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RED

Red is powerful, dramatic, motivating. Red is also hospitable, and it stimulates the appetite, which makes it a favourite choice for dining rooms. Some studies have indicated that a red room actually makes people feel warmer.

YELLOW

Yellow illuminates the colours it surrounds. It warms rooms that receive northern light but can be too bright in a sunny room. It’s best for daytime rooms, not bedrooms. It has a short range, which means as white is added to yellow, it disappears. Yellow highlights the calls attention to features—think of bright taxicabs.

PURPLE

Purple is royal, independent. True purple is a mixture of equal amounts of red and blue. Various shades of the colour range from deep eggplant to delicate lavender. As a decorating colour, it goes in and out of fashion but always looks pretty as a pastel or as an accent.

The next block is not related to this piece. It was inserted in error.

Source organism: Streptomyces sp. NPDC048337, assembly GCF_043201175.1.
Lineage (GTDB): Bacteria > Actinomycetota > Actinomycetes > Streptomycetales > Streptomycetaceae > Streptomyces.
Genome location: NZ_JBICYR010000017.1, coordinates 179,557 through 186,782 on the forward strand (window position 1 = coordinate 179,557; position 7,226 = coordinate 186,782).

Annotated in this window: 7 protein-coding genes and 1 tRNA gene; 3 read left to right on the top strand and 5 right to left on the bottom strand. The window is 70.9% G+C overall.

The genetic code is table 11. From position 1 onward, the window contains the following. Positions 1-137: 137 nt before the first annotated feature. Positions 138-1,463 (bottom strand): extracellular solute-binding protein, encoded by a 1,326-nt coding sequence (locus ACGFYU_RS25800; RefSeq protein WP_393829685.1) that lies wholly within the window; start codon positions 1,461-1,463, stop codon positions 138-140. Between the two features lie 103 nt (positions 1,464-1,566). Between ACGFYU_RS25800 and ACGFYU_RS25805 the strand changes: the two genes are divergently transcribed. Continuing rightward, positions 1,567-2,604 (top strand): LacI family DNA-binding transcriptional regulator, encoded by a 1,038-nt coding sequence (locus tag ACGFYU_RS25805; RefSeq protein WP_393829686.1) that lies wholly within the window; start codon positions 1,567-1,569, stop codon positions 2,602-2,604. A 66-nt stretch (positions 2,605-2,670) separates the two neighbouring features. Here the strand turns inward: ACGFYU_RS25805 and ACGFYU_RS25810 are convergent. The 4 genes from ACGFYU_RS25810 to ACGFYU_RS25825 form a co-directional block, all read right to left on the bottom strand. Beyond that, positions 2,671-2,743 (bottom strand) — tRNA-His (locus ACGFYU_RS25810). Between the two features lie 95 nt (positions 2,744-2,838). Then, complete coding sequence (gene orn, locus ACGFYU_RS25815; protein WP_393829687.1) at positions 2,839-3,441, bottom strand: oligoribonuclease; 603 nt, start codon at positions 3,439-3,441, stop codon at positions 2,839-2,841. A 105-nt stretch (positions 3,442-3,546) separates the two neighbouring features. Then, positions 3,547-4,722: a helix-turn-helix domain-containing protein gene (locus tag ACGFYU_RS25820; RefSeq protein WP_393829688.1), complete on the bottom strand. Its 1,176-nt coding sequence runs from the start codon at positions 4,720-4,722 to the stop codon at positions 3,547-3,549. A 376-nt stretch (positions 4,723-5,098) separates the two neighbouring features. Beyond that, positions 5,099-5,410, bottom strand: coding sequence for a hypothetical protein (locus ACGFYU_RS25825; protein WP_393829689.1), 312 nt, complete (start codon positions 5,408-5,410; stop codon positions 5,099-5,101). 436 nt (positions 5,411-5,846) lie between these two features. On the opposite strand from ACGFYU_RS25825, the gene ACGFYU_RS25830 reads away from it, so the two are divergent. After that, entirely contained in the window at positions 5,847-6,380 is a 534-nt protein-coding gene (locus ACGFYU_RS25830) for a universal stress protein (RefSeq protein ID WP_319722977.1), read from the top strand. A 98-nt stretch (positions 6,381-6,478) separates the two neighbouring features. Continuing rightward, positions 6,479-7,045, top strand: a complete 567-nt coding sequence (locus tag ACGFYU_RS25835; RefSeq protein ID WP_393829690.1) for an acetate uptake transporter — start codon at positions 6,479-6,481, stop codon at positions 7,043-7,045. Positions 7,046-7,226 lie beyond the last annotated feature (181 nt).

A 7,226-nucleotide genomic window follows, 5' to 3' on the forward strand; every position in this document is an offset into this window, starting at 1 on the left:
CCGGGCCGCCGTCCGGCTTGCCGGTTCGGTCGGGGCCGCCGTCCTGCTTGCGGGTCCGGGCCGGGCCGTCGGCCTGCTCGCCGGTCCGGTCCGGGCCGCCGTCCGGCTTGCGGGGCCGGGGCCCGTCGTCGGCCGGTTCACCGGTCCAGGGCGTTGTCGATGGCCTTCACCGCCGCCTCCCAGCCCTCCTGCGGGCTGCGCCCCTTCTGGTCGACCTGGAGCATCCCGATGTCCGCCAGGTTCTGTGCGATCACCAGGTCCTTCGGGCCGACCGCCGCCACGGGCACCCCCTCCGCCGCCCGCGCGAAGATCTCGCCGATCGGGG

BLUE

Blue, with its associations of sea and sky, offers serenity, which is why it is a favourite in bedrooms. Studies have shown that people think better in blue rooms. Perhaps that explains the popularity of the navy blue suit. Cooler blue show this colour’s melancholy side, however.

GREEN

Green is tranquil, nurturing, rejuvenating. It is a psychological primary, and because it is mixed from yellow and blue, it can appear both warm and cool. Time seems to pass more quickly in green rooms. Perhaps that’s why waiting rooms off-stage are called “green rooms”.

PINK

Pink is perceived as outgoing and active. It’s also a colour that flatters skin tones. Hot shades are invigorating, while soft, toned-down versions can be relaxed and charming.

ORANGE

Orange is energetic and sometimes overpowering when used full-force, but it has lovely softer sides as well. Like red, orange stimulates the appetite; that’s why so many fast-food restaurants use it in their decor and logo. Because orange is so vibrant, it requires some contrasts to cool it down.

NEUTRALS

Gray goes with all colours—it is a good neighbour. Various tones of gray range from dark charcoal to pale oyster.

Black (technically the absence of colour) enhances and brightens other colours, making for livelier decorating schemes when used as an accent.